If you’ll be in New York City between July 20th and 22nd, you might want to check out the biannual Hackers on Planet Earth conference where I’ll be speaking about the Qubes OS, an operating system that I use every day for my work at The Intercept.
In most operating systems like Windows, macOS, and all Linux distributions, all it takes is one mistake -- open the wrong PDF, plug in the wrong USB stick, `curl | bash` the wrong URL -- and it's game over. Even without root, the attacker can access all of your data, take screenshots, listen through your mic, watch you through your webcam, and get persistence to spy on you in the future.
Qubes OS aims to be a “reasonably secure” operating system that doesn't have this problem. In Qubes, your host machine runs a thin layer of software for managing a graphical desktop environment and all other software is compartmentalized in separate virtual machines, with strict controls on what hardware they can access and how they can communicate, all while being usable enough to run as your daily OS.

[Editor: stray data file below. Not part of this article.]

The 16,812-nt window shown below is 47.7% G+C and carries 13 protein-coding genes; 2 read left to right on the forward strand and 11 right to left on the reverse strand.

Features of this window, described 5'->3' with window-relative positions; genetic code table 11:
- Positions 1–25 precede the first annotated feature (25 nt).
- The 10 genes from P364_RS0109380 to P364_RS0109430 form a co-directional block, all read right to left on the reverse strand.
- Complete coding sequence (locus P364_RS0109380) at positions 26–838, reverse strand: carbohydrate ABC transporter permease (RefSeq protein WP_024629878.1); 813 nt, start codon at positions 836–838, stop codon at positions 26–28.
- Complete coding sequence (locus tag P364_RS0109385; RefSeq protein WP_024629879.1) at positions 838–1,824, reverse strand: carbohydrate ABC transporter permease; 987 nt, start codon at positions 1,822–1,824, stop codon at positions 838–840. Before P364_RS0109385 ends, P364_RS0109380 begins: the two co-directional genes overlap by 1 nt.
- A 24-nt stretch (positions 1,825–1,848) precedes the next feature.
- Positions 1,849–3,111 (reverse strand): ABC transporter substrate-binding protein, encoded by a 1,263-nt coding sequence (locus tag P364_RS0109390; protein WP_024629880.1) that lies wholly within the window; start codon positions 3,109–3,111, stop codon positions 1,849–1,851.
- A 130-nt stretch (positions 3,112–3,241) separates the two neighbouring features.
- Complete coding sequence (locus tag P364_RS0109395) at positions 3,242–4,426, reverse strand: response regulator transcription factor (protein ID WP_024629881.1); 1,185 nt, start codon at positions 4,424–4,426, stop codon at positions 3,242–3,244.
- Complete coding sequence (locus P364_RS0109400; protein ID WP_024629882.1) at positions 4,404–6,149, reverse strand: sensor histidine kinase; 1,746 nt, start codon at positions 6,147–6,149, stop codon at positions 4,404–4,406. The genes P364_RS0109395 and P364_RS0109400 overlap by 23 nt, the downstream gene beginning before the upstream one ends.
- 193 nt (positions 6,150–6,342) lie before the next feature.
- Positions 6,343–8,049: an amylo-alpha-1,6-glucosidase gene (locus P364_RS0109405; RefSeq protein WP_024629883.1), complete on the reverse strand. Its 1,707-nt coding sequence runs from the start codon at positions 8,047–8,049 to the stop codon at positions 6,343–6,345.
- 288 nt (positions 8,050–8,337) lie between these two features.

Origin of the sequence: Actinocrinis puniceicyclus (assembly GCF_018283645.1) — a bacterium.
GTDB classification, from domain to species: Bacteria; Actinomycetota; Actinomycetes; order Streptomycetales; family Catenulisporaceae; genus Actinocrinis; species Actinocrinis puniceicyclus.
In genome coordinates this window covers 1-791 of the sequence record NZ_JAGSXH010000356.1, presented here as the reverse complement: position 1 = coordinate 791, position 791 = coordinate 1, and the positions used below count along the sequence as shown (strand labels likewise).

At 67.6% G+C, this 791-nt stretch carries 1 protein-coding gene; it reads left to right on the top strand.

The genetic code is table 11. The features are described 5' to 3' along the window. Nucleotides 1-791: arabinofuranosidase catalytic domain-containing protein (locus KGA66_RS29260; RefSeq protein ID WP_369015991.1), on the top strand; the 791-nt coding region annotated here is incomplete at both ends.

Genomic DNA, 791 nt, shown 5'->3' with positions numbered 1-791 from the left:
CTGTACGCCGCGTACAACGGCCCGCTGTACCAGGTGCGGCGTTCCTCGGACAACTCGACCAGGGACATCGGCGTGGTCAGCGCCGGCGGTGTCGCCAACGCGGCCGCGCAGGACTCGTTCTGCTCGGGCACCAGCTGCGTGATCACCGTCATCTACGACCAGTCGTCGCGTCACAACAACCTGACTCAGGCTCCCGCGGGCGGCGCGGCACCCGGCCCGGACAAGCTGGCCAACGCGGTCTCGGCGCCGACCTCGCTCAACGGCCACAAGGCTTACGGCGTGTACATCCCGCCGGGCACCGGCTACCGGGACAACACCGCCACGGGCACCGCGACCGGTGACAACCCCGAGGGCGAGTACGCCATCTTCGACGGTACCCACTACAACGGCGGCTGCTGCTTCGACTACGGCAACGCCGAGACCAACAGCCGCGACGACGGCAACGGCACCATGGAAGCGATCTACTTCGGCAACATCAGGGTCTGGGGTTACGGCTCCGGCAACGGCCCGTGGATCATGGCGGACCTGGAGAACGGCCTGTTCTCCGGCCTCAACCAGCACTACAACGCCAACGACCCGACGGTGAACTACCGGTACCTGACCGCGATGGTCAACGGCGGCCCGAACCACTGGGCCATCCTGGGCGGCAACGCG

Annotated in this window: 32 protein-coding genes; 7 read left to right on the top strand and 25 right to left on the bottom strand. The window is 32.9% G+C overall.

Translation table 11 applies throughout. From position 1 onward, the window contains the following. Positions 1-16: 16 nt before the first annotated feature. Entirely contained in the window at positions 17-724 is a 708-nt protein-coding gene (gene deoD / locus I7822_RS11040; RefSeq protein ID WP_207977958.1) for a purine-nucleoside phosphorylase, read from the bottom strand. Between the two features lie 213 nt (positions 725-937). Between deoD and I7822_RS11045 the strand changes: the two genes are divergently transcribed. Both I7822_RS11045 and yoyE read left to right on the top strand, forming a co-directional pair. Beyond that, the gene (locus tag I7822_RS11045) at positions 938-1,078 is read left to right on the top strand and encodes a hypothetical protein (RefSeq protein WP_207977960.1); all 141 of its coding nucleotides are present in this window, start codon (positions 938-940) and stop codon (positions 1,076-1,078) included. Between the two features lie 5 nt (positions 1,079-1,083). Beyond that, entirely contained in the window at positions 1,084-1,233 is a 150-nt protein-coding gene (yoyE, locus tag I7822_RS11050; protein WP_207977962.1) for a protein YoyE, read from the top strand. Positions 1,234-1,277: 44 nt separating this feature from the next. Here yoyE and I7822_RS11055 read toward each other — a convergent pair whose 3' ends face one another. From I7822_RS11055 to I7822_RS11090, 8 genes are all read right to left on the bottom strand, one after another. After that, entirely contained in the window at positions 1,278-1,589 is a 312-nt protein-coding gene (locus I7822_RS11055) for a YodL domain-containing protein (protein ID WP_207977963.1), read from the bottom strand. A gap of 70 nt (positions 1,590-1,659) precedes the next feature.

In my talk I'll show off some of the cool things that this approach makes possible, like opening email attachments in "disposable VMs," managing anonymous identities using Tor and Whonix, keeping secrets like password databases, PGP keys, and sensitive documents stored in vaults without internet access, using different VPNs for different parts of your computer at once, and much more. Beginners are welcome.
My talk is scheduled for Friday, July 20 at 3:00 p.m. Later in the day I’ll also host a hands-on Qubes workshop where I can answer any questions, and show you how to get started doing some of the trickier tasks.